A recent phase I clinical study in patients with locally advanced breast cancer proved that an IV artesunate is safe in doses of up to 200mg/day as an add-on therapy to ongoing oncological treatment (11).


A small, randomized double-blind placebo-controlled trial involving 20 patients with colorectal cancer found pre-surgical treatment with artesunate IV dramatically reduced the risk of cancer recurrence (12). At a mean follow-up of 42 months, only 1 patient in the artesunate group had a recurrence compared to 6 in the placebo group. The trial certainly provides a strong directive for further clinical investigation. The Artesunate IV is among the most promising anti-metastatic agents in the post-surgical setting for colorectal cancer. Other agents with post-surgical anti-metastatic benefit include aspirin, ketorolac, celebrex, and cimeditine (13-16).



1. Hess KM, et al. Intravenous artesunate for the treatment of severe malaria. Ann Pharmacother. 2010 Jul-Aug;44(7-8):1250-8.

2. O’Neill PM, Posner GH. A medicinal chemistry perspective on artemisinin and related endoperoxides. J Med Chem 2004;47:2945–64.

3. Posner GH, O’Neill PM. Knowledge of the proposed chemical mechanism of action and cytochrome P450 metabolism of antimalarial trioxanes like artemisinin allows rational design of new antimalarial peroxides. Acc Chem Res 2004;37:397–404.

4. Chen HH, Zhou HJ, Fang X. Inhibition of human cancer cell line growth and human umbilical vein endothelial cell angiogenesis by artemisinin derivatives in vitro. Pharm Res 2003;48:231–6.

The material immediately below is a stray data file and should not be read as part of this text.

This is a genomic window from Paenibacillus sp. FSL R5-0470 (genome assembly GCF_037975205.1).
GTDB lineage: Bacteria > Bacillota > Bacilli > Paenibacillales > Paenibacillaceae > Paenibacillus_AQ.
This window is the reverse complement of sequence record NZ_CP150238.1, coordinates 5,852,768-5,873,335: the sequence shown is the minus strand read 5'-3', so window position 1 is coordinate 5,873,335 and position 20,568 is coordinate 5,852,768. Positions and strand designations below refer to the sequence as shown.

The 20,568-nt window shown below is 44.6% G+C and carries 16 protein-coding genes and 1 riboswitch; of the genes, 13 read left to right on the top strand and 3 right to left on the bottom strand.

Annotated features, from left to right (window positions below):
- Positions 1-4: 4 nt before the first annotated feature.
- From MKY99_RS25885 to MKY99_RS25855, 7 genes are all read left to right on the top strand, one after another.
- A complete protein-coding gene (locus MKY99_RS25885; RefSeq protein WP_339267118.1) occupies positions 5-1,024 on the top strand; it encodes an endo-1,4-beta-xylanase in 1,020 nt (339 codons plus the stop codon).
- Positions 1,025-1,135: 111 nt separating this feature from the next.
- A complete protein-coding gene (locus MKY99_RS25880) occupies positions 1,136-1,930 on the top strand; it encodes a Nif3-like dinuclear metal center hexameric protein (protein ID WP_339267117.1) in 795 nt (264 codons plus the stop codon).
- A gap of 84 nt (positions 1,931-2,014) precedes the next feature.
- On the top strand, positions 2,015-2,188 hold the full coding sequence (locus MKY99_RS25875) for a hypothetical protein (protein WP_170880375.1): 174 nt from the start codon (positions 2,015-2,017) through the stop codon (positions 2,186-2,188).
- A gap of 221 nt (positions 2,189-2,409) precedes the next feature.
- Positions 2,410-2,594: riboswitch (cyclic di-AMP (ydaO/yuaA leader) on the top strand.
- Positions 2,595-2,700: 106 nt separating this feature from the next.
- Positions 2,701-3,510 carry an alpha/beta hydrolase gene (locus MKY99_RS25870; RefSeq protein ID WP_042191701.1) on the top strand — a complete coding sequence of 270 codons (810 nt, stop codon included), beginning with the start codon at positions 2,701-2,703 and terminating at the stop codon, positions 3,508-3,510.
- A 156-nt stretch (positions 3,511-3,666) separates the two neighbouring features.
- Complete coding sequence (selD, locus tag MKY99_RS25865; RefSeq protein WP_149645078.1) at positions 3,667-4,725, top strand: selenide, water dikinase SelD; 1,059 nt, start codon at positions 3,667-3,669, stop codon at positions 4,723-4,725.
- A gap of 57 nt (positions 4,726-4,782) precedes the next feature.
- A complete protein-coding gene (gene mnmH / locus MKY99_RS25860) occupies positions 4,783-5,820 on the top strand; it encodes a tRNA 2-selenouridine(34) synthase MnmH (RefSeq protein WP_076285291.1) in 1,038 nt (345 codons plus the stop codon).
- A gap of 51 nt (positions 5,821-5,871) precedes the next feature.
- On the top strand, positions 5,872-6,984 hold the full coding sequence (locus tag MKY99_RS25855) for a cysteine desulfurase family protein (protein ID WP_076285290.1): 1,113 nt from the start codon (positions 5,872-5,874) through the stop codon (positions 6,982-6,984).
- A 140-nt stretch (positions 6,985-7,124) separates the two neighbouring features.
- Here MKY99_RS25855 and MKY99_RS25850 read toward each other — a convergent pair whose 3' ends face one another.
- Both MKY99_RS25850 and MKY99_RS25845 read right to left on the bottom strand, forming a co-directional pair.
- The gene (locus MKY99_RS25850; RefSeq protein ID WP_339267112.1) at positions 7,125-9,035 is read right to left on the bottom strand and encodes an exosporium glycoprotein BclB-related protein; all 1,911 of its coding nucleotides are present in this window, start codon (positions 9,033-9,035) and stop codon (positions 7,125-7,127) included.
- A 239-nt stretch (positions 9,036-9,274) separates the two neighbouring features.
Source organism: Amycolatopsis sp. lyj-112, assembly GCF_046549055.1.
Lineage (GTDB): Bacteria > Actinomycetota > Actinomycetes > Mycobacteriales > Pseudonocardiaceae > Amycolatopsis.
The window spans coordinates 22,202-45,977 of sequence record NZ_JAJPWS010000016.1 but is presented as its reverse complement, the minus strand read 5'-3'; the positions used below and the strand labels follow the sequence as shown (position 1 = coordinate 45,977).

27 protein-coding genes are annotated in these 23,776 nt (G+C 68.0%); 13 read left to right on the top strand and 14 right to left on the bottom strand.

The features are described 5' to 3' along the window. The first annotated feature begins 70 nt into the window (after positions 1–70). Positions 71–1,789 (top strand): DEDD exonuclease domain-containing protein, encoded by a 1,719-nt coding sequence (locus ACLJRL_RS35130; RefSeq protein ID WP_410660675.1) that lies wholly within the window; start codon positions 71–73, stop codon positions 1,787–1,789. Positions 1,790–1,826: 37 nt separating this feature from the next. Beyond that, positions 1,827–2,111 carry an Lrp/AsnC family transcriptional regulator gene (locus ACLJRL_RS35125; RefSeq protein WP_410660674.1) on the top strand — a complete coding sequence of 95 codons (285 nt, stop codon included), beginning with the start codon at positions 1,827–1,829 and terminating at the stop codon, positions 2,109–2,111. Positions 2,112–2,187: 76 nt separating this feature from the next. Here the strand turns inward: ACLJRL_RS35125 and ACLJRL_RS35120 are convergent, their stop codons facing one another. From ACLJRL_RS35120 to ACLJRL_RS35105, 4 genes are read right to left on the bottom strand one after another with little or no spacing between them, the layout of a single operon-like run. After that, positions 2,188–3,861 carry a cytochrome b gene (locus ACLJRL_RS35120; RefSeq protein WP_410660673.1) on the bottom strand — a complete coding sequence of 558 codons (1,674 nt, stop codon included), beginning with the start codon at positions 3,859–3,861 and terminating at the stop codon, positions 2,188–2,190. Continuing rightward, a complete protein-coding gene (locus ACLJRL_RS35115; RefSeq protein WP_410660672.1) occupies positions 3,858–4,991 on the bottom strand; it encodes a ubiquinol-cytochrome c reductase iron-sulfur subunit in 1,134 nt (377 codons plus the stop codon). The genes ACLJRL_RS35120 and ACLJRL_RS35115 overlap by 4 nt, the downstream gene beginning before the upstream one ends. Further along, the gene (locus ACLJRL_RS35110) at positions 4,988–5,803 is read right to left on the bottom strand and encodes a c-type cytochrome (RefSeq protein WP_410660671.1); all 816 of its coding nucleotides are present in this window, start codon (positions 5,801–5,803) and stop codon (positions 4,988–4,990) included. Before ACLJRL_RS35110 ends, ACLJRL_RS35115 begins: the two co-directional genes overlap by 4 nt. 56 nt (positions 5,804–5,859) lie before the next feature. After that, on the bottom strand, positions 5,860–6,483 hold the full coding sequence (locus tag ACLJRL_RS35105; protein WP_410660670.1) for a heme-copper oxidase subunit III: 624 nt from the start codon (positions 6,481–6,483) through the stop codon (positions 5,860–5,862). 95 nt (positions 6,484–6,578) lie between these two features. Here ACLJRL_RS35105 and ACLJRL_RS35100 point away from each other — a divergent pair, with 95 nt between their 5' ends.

5. Disbrow, G, Baege A, Kierpiec A, et al. Dihydroartemisinin is Cytotoxic to Papillomavirus-expressing Epithelial Cells In vitro and In vivo. Cancer Res 2005;65:23

6. Jensen FH, et al. First study of oral Artenimol-R in advanced cervical cancer: clinical benefit, tolerability and tumor markers. Anticancer Res. 2011 Dec;31(12):4417-22.

7. Disbrow GL, et al. Dihydroartemisinin is cytotoxic to papillomavirus-expressing epithelial cells in vitro and in vivo. Cancer Res. 2005 Dec 1;65(23):10854-61.

8. Zeng AH, et al. Human embryonic lung fibroblasts treated with artesunate exhibit reduced rates of proliferation and human cytomegalovirus infection in vitro. J Thorac Dis. 2015 Jul;7(7):1151-7.

9. Dia R, et al. Artesunate, an anti-malarial drug, has a potential to inhibit HCV replication. Virus Genes. 2016 Jan 6. [Epub ahead of print]

10. Fox JM, et al. Artemisinin-derived dimer ART-838 potently inhibited human acute leukemias, persisted in vivo, and synergized with antileukemic drugs. Oncotarget. 2016 Jan 12.

11. Konig M, et al. Investigation of ototoxicity of artesunate as add-on therapy in patients with metastatic or locally advanced breast cancer: new audiological results from a prospective, open, uncontrolled, monocentric phase I study. Cancer Chemother Pharmacol. 2016 Jan 21. [Epub ahead of print]

12. Krishna S, et al. A Randomised, Double Blind, Placebo-Controlled Pilot Study of Oral Artesunate Therapy for Colorectal Cancer. EBioMedicine. 2015 January; 2(1): 82–90.

13. Restivo A, et al. Aspirin as a neoadjuvant agent during preoperative chemoradiation for rectal cancer. Br J Cancer. 2015. Sep, pp. 1–7.

14. Pantziarka P, et al. Repurposing drugs in oncology (ReDO)-cimetidine as an anti-cancer agent. ecancer. 2014;8:485.

15. Forget P, et al. Perioperative ketorolac in high risk breast cancer patients. Rationale, feasibility and methodology of a prospective randomized placebo-controlled trial. Med Hypotheses. 2013;81(4):707–12. doi: 10.1016/j.mehy.2013.07.033.

16. Lonnroth C, et al. Preoperative low dose NSAID treatment influences the genes for stemness, growth, invasion and metastasis in colorectal cancer. Int J Oncol. 2014 Dec;45(6):2208-20.

bottom of page